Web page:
The nature of this recording dictates the conditions under which it must be played: after the sun has set, after the workers have gone home, after the traffic has died down, after the children have left the streets; and alone. IIN is an intensely solitary recording, best experienced in the dead of night, beyond even the reach of crickets and birds. It’s not music for parties, driving, or exercising, and it’s likely that no one will ever ask that it be turned down. Forget a closer listen; unless the conditions are right, this one’s hard to hear.
And yet IIN differs from its contemporaries in the quiet music field in two ways: the sound levels have not been turned down (in fact, they seem to have been turned up), and the sound field is busy throughout the recording. Darius Ciuta deals with micro sound, which is not the same thing as quiet sound. The focus is instead on the tiny, elusive note, whether pre-recorded, processed or percussed. These three main layers often exist simultaneously, although they are not the only ones to be found here. The sound of wind is a frequent visitor, as are the crackles of what could be fire. Conversational loops wander in and out. Electronic tones are given space to expand and evaporate. Knocks and clicks abound: footsteps, house keys, cabinets, a typewriter, the sound of a cassette placed in its casing – it’s hard to be sure when the context has been removed. Is Ciuta walking around while the recording is playing, incorporating live activity into a second recording? Or is he erasing the macro from pre-existing sources, discarding it as uninteresting or banal? Do the water sounds reflect the repetition of nature, or the segmenting of a larger recording? Is a pattern set into play man’s best imitation of the suburban environment? Why then add snippets of song? Where is the sound world that Ciuta is describing?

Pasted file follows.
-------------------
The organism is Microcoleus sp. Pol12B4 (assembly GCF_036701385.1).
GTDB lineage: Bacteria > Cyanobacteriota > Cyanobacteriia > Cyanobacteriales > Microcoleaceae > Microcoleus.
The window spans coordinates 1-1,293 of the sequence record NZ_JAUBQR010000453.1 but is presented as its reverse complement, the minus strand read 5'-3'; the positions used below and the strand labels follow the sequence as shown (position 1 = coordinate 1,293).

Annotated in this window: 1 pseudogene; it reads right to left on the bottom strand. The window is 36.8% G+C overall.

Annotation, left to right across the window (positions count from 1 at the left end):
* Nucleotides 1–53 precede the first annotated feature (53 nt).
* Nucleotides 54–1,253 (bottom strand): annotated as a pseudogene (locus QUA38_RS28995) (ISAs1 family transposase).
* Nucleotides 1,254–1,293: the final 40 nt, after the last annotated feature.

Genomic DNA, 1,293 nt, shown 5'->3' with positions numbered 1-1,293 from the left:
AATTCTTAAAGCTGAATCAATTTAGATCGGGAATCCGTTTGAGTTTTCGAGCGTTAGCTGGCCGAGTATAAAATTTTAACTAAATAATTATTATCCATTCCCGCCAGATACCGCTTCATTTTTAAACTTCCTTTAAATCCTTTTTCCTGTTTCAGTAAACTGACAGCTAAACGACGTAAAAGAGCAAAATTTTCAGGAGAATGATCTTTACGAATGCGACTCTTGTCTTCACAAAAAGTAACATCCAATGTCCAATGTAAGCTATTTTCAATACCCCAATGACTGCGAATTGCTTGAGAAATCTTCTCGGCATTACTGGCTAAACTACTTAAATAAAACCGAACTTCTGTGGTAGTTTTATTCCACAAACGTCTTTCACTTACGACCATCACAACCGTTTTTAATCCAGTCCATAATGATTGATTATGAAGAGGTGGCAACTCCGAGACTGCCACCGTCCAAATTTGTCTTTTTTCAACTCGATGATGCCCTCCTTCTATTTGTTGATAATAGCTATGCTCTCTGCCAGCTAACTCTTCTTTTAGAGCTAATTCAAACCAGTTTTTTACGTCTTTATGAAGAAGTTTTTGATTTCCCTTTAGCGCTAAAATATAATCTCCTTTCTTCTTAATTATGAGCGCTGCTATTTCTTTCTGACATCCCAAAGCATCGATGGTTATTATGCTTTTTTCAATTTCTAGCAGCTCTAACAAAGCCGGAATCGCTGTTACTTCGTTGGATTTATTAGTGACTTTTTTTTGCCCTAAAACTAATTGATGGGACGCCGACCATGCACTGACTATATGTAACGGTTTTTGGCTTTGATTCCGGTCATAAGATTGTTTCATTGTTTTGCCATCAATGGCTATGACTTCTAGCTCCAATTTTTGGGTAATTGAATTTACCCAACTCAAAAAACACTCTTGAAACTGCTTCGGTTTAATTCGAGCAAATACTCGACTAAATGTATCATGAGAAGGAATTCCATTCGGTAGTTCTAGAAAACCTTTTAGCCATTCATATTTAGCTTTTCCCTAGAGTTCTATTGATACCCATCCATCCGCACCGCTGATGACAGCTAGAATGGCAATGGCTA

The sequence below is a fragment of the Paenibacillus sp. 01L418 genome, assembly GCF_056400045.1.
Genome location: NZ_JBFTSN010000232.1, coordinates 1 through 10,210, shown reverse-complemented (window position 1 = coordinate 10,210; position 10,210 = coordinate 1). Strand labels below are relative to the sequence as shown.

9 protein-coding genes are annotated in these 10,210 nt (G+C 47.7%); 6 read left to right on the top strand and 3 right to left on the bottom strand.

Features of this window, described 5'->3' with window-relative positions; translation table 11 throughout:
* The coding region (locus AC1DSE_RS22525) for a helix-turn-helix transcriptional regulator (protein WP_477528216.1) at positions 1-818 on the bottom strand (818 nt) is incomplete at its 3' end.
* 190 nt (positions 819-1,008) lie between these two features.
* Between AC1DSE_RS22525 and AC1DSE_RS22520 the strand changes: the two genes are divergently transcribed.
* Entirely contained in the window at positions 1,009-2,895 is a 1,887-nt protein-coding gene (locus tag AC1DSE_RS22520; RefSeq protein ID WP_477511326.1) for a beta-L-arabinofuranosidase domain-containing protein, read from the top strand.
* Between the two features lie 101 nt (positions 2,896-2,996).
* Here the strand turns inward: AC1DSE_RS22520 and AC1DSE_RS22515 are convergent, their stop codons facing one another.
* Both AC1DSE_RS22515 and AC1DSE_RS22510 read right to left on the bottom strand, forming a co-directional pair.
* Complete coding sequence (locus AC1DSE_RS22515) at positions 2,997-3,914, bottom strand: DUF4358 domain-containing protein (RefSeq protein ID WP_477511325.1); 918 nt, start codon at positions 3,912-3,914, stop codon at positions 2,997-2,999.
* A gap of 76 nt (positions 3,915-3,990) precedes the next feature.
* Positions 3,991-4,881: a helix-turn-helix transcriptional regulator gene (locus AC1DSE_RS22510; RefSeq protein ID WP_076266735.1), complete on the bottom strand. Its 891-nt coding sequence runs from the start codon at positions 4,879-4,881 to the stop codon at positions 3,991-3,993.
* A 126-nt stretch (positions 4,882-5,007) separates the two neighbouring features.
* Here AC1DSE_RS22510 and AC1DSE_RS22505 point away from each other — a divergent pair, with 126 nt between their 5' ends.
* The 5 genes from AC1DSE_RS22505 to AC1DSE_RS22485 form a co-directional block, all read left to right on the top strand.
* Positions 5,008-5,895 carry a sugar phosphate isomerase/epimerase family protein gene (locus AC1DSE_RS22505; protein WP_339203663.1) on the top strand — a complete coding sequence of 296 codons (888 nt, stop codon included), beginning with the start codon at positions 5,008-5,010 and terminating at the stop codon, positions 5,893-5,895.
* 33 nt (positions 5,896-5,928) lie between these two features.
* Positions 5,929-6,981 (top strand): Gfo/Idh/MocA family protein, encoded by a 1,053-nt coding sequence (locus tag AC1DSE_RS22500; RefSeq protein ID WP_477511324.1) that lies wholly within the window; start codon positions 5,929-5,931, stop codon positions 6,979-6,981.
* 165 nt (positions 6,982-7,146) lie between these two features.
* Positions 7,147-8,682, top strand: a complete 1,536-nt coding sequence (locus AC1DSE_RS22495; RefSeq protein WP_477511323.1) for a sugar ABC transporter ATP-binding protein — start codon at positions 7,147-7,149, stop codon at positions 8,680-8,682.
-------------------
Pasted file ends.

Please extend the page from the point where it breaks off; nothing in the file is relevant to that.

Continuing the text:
The answer is, everywhere and nowhere. One may hear the sounds of nature, laughter, knocking and suburban hum together every day without noticing, but never at these levels, in which the naturally loud is reduced and the naturally soft is amplified. This is an artificial environment, although one would hate to think it was an idealized environment. Instead, it’s an exercise in sonic fairness, in which small, unobserved sounds are given a chance to compete in the same sonic field. When something like a drone develops in the forty-third minute, it’s almost disappointing; we’ve grown accustomed to the reshuffled arena. Strangely, we don’t want this piece to expand, and when it disappears three minutes later, its absence is a relief. After one more visit, it vanishes for good, and things grow quieter than ever before – so quiet that they can be drowned out by the hum of a refrigerator or the settling of a house. When these sounds seem loud, we realize that Ciuta has succeeded in teaching us something profound about the nature of hearing. (Richard Allen)